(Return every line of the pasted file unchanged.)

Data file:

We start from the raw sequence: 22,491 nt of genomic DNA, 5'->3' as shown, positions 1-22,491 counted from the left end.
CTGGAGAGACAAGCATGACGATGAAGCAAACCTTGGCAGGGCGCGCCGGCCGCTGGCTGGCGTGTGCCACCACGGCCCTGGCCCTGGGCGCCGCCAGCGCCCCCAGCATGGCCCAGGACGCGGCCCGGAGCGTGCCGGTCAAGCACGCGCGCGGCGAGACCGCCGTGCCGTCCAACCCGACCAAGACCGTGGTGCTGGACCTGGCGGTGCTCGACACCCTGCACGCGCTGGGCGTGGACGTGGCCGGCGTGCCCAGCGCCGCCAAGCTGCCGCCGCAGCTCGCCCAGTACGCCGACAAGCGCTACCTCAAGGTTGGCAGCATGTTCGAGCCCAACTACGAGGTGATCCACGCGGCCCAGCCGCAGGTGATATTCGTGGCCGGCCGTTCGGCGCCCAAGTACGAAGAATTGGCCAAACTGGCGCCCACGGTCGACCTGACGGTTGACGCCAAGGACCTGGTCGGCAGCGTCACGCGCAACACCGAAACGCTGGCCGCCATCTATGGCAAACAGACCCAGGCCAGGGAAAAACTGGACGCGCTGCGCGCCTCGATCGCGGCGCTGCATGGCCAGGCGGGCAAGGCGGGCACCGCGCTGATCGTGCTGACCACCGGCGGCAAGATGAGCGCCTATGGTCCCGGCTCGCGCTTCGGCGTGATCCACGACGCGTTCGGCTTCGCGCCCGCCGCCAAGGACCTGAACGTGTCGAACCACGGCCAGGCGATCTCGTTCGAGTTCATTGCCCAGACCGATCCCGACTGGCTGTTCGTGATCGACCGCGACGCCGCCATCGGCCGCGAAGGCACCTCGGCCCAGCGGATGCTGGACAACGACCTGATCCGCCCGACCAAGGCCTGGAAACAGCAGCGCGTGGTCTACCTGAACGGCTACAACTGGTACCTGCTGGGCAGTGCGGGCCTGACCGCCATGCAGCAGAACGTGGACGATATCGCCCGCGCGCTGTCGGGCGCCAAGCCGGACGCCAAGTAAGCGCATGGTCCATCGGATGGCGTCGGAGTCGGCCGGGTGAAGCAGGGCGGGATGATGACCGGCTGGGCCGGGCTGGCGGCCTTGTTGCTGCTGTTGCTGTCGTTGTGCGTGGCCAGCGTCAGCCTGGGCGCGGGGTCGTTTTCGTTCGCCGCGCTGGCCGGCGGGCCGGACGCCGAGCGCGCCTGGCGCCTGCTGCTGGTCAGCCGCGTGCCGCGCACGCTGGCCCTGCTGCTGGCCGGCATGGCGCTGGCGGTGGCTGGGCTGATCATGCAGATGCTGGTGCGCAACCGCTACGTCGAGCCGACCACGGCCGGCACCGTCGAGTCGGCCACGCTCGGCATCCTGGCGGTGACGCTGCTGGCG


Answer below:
We start from the raw sequence: 22,491 nt of genomic DNA, 5'->3' as shown, positions 1-22,491 counted from the left end.
CTGGAGAGACAAGCATGACGATGAAGCAAACCTTGGCAGGGCGCGCCGGCCGCTGGCTGGCGTGTGCCACCACGGCCCTGGCCCTGGGCGCCGCCAGCGCCCCCAGCATGGCCCAGGACGCGGCCCGGAGCGTGCCGGTCAAGCACGCGCGCGGCGAGACCGCCGTGCCGTCCAACCCGACCAAGACCGTGGTGCTGGACCTGGCGGTGCTCGACACCCTGCACGCGCTGGGCGTGGACGTGGCCGGCGTGCCCAGCGCCGCCAAGCTGCCGCCGCAGCTCGCCCAGTACGCCGACAAGCGCTACCTCAAGGTTGGCAGCATGTTCGAGCCCAACTACGAGGTGATCCACGCGGCCCAGCCGCAGGTGATATTCGTGGCCGGCCGTTCGGCGCCCAAGTACGAAGAATTGGCCAAACTGGCGCCCACGGTCGACCTGACGGTTGACGCCAAGGACCTGGTCGGCAGCGTCACGCGCAACACCGAAACGCTGGCCGCCATCTATGGCAAACAGACCCAGGCCAGGGAAAAACTGGACGCGCTGCGCGCCTCGATCGCGGCGCTGCATGGCCAGGCGGGCAAGGCGGGCACCGCGCTGATCGTGCTGACCACCGGCGGCAAGATGAGCGCCTATGGTCCCGGCTCGCGCTTCGGCGTGATCCACGACGCGTTCGGCTTCGCGCCCGCCGCCAAGGACCTGAACGTGTCGAACCACGGCCAGGCGATCTCGTTCGAGTTCATTGCCCAGACCGATCCCGACTGGCTGTTCGTGATCGACCGCGACGCCGCCATCGGCCGCGAAGGCACCTCGGCCCAGCGGATGCTGGACAACGACCTGATCCGCCCGACCAAGGCCTGGAAACAGCAGCGCGTGGTCTACCTGAACGGCTACAACTGGTACCTGCTGGGCAGTGCGGGCCTGACCGCCATGCAGCAGAACGTGGACGATATCGCCCGCGCGCTGTCGGGCGCCAAGCCGGACGCCAAGTAAGCGCATGGTCCATCGGATGGCGTCGGAGTCGGCCGGGTGAAGCAGGGCGGGATGATGACCGGCTGGGCCGGGCTGGCGGCCTTGTTGCTGCTGTTGCTGTCGTTGTGCGTGGCCAGCGTCAGCCTGGGCGCGGGGTCGTTTTCGTTCGCCGCGCTGGCCGGCGGGCCGGACGCCGAGCGCGCCTGGCGCCTGCTGCTGGTCAGCCGCGTGCCGCGCACGCTGGCCCTGCTGCTGGCCGGCATGGCGCTGGCGGTGGCTGGGCTGATCATGCAGATGCTGGTGCGCAACCGCTACGTCGAGCCGACCACGGCCGGCACCGTCGAGTCGGCCACGCTCGGCATCCTGGCGGTGACGCTGCTGGCG